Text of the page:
TORONTO (Reuters) - Canada would consider fresh stimulus for its economy if it slipped into recession, its finance minister said on Saturday, a move that could complicate plans to return to a balanced budget by 2014/15.
“It will take economic contraction,” Finance Minister Jim Flaherty said in an CBC Radio interview when asked what it would take for the government to suspend its budget-cutting policies and start stimulus spending again. “It would have to be the oxymoronic word ‘negative growth.’”
At the beginning of the current fiscal year, Canada’s Conservative government began winding down its stimulus spending program, launched two years earlier during the global financial crisis. It has pledged to stop running deficits by 2014/15.
Despite the debt crisis in Europe and threat of a U.S. slowdown, Flaherty expressed guarded optimism about the health of the Canadian economy and said it was important to take a long-term perspective in shaping policy.
“We had a very strong first quarter in Canada this year and we’ll see more modest growth ... in the rest of the year. But as long as there is growth overall — the moderate growth we expect and some small growth also in the United States - then in North America we will be relatively well off.”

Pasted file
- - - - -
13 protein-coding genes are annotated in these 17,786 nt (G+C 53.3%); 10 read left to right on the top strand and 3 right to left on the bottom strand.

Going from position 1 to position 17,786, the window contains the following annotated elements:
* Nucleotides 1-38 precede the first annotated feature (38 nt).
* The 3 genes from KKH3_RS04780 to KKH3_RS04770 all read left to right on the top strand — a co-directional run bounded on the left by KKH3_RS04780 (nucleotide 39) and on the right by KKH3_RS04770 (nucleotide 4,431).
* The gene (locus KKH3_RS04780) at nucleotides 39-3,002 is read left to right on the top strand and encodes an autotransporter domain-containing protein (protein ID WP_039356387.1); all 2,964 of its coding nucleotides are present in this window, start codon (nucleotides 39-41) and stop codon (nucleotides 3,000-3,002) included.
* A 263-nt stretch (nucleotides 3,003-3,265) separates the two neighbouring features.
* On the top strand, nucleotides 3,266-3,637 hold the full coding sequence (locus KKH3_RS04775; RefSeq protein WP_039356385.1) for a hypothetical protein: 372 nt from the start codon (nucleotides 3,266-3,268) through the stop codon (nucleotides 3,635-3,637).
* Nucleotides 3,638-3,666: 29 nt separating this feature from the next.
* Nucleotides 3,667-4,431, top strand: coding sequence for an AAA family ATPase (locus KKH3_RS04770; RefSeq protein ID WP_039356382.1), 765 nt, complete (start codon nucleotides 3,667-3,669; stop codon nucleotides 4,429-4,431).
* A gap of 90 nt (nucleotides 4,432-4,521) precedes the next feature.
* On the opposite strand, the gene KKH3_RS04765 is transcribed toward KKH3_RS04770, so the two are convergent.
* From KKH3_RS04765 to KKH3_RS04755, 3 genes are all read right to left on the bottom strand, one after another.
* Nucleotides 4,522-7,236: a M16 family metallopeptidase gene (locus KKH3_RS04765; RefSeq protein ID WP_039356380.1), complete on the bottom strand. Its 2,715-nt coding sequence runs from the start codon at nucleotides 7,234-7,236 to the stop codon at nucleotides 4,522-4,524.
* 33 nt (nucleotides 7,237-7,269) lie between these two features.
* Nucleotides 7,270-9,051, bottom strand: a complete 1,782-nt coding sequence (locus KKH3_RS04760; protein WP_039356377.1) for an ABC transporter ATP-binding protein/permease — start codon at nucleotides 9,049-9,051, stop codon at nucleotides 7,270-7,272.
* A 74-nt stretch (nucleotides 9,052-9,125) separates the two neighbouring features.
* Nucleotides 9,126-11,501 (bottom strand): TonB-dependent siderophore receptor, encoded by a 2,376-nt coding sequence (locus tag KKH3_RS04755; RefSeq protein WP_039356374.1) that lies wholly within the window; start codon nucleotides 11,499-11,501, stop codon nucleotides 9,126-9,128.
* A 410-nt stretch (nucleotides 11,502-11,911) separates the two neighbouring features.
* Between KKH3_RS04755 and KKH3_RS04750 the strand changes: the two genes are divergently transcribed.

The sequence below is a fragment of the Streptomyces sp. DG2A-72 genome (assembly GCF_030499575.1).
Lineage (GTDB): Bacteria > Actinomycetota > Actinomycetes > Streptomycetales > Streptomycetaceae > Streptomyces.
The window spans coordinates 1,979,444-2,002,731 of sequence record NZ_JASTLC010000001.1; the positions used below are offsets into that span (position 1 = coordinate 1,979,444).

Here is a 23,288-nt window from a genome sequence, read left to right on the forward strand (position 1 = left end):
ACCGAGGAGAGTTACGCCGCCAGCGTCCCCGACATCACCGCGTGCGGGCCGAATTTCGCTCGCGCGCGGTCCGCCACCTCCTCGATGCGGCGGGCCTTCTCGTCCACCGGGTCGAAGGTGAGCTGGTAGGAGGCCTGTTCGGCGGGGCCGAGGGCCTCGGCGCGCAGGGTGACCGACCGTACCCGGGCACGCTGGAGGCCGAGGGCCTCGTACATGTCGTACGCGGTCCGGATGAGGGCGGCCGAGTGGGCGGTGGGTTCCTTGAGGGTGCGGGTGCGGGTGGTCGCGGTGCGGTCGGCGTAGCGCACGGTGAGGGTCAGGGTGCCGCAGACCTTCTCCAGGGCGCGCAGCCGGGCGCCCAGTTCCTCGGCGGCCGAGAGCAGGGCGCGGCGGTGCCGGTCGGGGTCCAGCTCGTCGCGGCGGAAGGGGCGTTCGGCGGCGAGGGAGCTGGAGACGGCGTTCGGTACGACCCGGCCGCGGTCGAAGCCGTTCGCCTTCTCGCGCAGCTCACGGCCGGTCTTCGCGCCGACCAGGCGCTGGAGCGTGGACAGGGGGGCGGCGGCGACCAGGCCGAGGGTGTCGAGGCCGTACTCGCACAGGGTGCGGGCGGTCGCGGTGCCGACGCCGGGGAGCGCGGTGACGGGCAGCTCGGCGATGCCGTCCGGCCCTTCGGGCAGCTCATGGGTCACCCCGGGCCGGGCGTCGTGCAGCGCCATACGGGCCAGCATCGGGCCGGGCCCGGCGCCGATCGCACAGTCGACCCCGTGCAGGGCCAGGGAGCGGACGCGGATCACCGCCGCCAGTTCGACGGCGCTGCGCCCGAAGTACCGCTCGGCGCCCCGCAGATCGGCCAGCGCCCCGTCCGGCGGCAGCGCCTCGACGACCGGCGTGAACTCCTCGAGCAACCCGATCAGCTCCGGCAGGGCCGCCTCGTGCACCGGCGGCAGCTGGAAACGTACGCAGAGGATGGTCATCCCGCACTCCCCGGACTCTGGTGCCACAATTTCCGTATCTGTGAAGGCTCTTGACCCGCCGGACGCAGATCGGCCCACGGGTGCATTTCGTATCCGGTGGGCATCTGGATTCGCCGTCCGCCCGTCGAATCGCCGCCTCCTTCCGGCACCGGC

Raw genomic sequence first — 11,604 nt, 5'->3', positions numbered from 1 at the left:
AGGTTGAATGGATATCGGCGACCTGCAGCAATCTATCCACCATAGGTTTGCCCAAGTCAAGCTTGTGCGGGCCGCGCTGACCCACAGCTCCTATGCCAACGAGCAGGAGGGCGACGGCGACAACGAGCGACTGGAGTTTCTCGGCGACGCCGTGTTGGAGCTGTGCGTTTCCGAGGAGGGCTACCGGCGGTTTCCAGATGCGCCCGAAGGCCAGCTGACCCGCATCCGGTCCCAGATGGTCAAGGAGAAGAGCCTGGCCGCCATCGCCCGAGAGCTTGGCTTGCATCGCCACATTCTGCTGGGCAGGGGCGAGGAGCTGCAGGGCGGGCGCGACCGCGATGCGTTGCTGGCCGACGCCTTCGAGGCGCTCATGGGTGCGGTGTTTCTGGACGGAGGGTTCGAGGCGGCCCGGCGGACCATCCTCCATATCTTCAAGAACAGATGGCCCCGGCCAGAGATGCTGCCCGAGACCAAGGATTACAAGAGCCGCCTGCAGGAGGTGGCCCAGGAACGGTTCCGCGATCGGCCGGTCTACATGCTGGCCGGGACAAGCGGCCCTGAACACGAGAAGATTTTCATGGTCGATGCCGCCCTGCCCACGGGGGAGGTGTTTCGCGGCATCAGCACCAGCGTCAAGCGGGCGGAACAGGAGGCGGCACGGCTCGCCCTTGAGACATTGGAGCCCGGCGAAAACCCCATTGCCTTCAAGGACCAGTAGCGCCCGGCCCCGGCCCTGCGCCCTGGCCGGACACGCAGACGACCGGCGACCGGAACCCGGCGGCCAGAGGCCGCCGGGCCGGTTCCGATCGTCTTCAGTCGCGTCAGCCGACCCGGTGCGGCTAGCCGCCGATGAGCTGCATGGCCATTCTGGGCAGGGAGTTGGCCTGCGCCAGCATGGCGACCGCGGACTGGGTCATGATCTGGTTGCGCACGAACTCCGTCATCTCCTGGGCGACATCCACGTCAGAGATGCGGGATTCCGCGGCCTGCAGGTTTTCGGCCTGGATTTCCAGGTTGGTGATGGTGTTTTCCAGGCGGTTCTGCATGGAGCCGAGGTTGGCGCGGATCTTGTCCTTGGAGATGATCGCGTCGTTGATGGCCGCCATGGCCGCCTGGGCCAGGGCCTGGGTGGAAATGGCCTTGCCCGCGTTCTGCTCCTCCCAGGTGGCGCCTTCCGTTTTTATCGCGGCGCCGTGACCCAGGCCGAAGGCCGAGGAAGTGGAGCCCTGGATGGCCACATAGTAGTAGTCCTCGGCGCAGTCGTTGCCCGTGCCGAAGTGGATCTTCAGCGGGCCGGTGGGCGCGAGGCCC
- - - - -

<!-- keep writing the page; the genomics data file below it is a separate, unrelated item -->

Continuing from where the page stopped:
Canada’s government has forecast the economy will grow by 2.9 percent in 2011.
Flaherty conceded that he was concerned about Europe as well, but that the situation there affected Canada much less than the United States.
Flaherty said he saw an economic slowdown in the United States — Canada’s largest trading partner — as the most significant risk for the country, but said he was confident Canada could weather any renewed global economic turbulence.
“We are seeing a relatively small growth in the U.S., but we are seeing growth. As long as that continues we ought not have too much difficulty,” he told the Canadian Broadcasting Corp.
Still, Flaherty again emphasized the need for the United States and some European countries to follow Canada’s example on fiscal responsibility.
“We have a plan to get us back to surplus by 2014/15. We have long-term planning in place and we have the resolve to stay the course,” Flaherty said.
“This is a fundamental need both in the United States and certain European countries. We need governments to demonstrate that they can get their financial issues straightened out in terms of deficit and debt.”
Flaherty dismissed the notion that Canada was too dependent on trade with the United States but said there were advantages to expanding commerce with India, China and other Asian economies.
“We need to do more trade with other countries, and we need to do more trade with the United States. I’m very happy that the most powerful economy in the world, by far, is the United States economy, and it’s right next door to us.
Reporting by Frank McGurty; Editing by Paul Simao